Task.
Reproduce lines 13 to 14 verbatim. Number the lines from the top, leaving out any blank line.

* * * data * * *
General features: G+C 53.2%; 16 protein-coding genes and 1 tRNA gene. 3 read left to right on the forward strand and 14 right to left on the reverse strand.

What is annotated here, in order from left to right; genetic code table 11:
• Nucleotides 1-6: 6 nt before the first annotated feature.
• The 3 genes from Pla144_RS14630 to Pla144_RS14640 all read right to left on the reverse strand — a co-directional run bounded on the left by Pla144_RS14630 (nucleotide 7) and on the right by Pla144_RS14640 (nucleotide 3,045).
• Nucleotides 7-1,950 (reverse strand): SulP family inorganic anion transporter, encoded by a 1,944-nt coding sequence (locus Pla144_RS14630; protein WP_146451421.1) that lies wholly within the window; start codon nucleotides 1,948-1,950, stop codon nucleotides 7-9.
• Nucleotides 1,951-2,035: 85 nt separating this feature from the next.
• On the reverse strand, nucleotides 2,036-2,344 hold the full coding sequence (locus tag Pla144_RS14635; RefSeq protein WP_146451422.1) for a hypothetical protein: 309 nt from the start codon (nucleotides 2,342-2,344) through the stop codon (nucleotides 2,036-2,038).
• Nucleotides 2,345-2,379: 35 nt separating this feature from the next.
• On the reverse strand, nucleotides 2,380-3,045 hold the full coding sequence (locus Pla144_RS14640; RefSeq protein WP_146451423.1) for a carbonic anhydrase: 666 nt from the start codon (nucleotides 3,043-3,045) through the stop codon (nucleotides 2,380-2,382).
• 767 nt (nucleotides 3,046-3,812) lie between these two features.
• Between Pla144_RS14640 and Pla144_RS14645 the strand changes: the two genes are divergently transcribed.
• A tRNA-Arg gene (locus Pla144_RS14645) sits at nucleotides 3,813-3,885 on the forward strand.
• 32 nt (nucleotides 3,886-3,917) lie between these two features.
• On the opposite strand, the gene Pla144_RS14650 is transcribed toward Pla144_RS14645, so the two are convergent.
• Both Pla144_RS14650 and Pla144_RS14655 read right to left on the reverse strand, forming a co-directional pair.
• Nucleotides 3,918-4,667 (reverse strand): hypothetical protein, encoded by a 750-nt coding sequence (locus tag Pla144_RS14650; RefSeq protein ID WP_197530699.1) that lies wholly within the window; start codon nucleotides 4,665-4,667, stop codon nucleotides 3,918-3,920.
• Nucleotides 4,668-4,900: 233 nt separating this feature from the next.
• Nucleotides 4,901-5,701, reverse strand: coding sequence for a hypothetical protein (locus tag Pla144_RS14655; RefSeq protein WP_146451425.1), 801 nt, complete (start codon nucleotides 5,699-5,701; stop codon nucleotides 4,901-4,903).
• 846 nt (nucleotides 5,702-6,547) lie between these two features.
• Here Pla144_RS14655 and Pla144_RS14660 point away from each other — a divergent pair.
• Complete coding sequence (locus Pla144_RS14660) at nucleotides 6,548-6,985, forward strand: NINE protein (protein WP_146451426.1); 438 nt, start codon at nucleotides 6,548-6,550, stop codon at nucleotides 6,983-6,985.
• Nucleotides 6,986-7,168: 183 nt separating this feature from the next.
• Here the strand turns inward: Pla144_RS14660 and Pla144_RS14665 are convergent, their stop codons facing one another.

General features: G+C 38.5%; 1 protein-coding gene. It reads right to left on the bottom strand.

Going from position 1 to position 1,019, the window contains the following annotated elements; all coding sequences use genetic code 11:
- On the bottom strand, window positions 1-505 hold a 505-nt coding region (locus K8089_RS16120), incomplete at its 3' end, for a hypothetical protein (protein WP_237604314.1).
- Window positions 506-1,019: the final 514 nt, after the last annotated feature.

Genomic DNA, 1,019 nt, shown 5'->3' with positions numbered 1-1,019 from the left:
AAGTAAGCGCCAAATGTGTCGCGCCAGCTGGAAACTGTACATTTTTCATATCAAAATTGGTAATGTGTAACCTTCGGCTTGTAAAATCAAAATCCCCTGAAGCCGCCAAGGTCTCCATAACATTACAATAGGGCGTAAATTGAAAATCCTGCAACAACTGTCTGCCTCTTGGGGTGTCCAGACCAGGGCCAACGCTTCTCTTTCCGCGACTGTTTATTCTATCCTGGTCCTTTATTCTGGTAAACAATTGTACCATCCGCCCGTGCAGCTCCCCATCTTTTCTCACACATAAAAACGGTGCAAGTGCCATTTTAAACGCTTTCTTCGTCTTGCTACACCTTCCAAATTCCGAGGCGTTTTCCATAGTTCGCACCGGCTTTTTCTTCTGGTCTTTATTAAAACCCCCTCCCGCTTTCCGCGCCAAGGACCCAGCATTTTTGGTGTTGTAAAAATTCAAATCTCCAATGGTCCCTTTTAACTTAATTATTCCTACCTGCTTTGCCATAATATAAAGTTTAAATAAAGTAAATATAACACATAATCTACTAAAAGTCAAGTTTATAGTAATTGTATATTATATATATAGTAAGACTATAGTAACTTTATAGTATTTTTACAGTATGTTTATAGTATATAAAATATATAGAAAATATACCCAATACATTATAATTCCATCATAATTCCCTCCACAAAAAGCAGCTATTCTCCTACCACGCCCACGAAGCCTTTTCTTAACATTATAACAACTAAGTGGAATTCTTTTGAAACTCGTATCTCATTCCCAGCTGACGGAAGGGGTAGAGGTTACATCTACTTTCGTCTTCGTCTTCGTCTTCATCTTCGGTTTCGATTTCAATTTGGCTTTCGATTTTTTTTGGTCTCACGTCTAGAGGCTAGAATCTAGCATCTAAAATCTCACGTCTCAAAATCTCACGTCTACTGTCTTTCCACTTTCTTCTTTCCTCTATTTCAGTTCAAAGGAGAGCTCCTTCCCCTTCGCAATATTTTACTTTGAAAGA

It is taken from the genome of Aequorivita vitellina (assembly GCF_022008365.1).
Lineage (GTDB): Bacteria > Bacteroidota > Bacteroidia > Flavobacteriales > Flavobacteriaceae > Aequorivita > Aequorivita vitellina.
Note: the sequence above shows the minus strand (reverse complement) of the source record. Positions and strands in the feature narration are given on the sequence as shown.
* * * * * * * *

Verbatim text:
• 32 nt (nucleotides 3,886-3,917) lie between these two features.
• On the opposite strand, the gene Pla144_RS14650 is transcribed toward Pla144_RS14645, so the two are convergent.